### Reasons#

The elliptical area formula πab is easy to remember by analogy with the circle, but surprisingly there is no elliptical circumference formula!

After investigation, it was confirmed that there is no precise elementary function expression, and it is necessary to use infinite series expansion, and there is even a mathematical branch of elliptic integrals.

### Thoughts#

The circle is a special case of an ellipse, and π is a simple and crude "artificial" number.

Only when the eccentricity of the ellipse is equal to 0, there is a fixed ratio of circumference to diameter - just like many empirical coefficients in formulas are obtained by assuming a direct proportion within a small range, it cannot be generalized to more general cases. Just like the formula for a pendulum T=2π√(L/g), it is accurate only within a small range.

Moreover, considering that such an important constant, apart from being used in calculations related to perfect circles and testing computer computing power, has no other use. Therefore, it should start from the ellipse to derive the formula for the curve's circumference, so that it is possible to discover more important, more in line with general rules, and more widely applicable "natural" numbers.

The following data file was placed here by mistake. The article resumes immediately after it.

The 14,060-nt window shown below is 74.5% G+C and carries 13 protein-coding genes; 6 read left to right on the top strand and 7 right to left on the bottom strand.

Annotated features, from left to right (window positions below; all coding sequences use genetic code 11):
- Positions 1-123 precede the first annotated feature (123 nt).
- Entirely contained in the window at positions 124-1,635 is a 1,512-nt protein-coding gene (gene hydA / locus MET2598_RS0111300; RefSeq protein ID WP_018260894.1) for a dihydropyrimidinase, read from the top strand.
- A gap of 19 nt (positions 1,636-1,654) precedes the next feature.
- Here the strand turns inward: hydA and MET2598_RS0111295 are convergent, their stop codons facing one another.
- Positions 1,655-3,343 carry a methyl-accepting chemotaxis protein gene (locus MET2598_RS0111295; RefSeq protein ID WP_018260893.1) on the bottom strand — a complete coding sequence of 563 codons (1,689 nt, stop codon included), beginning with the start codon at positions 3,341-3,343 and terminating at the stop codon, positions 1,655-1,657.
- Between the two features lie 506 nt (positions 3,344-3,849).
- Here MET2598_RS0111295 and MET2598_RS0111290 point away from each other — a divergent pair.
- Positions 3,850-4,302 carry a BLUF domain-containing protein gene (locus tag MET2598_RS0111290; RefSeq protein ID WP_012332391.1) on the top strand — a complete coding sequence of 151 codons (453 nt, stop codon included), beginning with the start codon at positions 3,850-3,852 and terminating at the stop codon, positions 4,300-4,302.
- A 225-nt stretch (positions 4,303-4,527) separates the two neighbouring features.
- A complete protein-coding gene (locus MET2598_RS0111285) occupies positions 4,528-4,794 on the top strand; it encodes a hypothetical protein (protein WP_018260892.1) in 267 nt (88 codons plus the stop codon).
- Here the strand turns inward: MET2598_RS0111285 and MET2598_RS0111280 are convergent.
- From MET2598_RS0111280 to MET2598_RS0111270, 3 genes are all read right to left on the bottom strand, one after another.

To clarify, it is not denying the significance and accuracy of π as a number, it is also objective, "artificial" is in quotation marks. Many empirical coefficients in engineering formulas are "correct" and valuable. It's just that I feel that π, among these "artificial" and "natural" numbers, is fundamentally closer to "artificial" rather than "natural". On the other hand, a constant like e, it cannot be denied that it is a more "natural" constant than π, just as its name suggests.

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Lofter old post